High visibility clothing requirements

  • Do you know when you or your employees need to wear high-visibility clothing?
  • Do you know what level of protection is needed?
  • Are you in compliance with current regulations?

What is the requirement?

The Personal Protective Equipment at Work Regulations 1992 require many factors to be taken into account to ensure that the correct clothing is chosen for a particular task.

Most high-visibility clothing has a fluorescent yellow or orange background, mage from materials impregnated with fluorescent pigments, with bands of shiny reflective materials. It is designed to make the wearer easy to see under any light conditions in the day and under illumination, for example by vehicle headlights in the dark.

High visibility classes: What do they mean?

There are three classes of high-visibility clothing. Each has minimum areas for the background and retroflective bands.

Class 1: the least conspicuous (waistcoats and most trousers)

high vis trousers

Class 2: more conspicuous then Class 1 (waistcoats, jackets and some trousers)

high vis vest

Class 3: the most conspicuous (jackets and coveralls)

Is it suitable for the risk?

Choice of clothing should take into account ambient and artificial lighting conditions at the workplace, and the effect of conditions such as fog and snow. For some jobs an HV waistcoat, for example, may be all that is needed, but those workers who are particularly at risk, eg from moving vehicles (marshallers or maintenance workers), may need full body HV clothing so that they are as visible as possible to the driver. HV clothing should provide adequate protection both during the day and at night, as well as in adverse weather. As a rule: the darker the conditions or worksite, the greater the amount of HV clothing required.

To be effective HV clothing should be of a colour that will allow the wearer to stand out against the ambient background found in the working environment. In practice the best colours for this purpose are likely to be day-glo, or fluorescent yellow. Where necessary the clothing should also incorporate retroreflective material to make the wearer visible when seen in headlights in poor lighting conditions or during darkness. This may require reflective strips at or below waist level on waistcoats or jackets, or strips on trousers.

Working Factors to Consider

  1. Is it suitable for the job?

    People working in warehouses may find that some types of loose fitting tabard may snag on moving machinery parts. Also HV coats may be too warm in summer months, in which case, waistcoats or overalls with the appropriate HV qualities could be supplied. Remember: PPE must always be suitable for the work; if the way of working changes - check that the PPE is still suitable.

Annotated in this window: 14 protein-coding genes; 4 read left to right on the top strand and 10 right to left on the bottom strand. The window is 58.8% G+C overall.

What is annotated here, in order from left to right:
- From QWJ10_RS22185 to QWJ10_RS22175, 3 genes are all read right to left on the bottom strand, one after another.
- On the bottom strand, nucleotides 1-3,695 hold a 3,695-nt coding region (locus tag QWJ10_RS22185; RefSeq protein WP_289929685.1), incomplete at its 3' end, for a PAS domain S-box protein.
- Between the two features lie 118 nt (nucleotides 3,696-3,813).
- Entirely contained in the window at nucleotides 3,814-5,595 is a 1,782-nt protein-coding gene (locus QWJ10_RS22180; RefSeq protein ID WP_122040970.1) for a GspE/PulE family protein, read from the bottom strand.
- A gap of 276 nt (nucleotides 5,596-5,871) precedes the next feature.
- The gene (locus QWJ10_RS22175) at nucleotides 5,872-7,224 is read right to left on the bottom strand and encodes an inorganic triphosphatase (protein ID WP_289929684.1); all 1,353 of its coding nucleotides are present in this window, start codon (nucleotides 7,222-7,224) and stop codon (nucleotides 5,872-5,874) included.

2. Is it suitable for the wearer?

    HV clothing should be comfortable and fit the wearer properly. It should cause the minimum of restriction in the wearers movement.

  3. Is it compatible with other forms of PPE?

    If two or more types of PPE are worn, they should not interfere with each other. Therefore, in the case of aircraft servicing staff for example, protective clothing for chemical spills should also provide the necessary level of conspicuity. Similarly, wet or cold weather clothing should have suitable HV qualities or be capable of being worn under HV garments.

  4. Are there any standards which the clothing should meet?

    HV clothing should be manufactured to a recognised standard. The new British Standard for high visibility warning clothing is BS EN 471. This is a harmonised European standard produced with the legal requirements for PPE in mind. Clothing which conforms to the standard is marked with a pictogram.

From July 1995, new clothing must be 'CE' marked to show it meets the new European rules on the manufacture of PPE. Remember: the CE mark only means that the clothing meets the standard. It does not mean it can be used in all situations. HV clothing must be suitable for the actual conditions of use.

Employers must:

  1. provide any HV clothing needed for the job free of charge to any employees who may be exposed to significant risks to their safety;
  2. maintain HV clothing in a clean state and in good working order. It should be checked before being given to employees;
  3. provide storage facilities for clothing when not in use;
  4. provide adequate information, instruction and training to enable employees to use HV clothing correctly. This should include an explanation of the risks, why the clothing is needed, how and when it should be worn; and
  5. supervise employees to ensure that they wear the clothing correctly and whenever it is needed.


Employees should wear the HV clothing provided as instructed by your employer. Look after clothing issued to you, check for and report any damage or defects to your employer. Use the storage facilities provided when the clothing is not in use. Remember: damaged or ill-fitting clothing will not protect you properly.

Sources: HSE Personal Protective equipment at work (second edition) booklet

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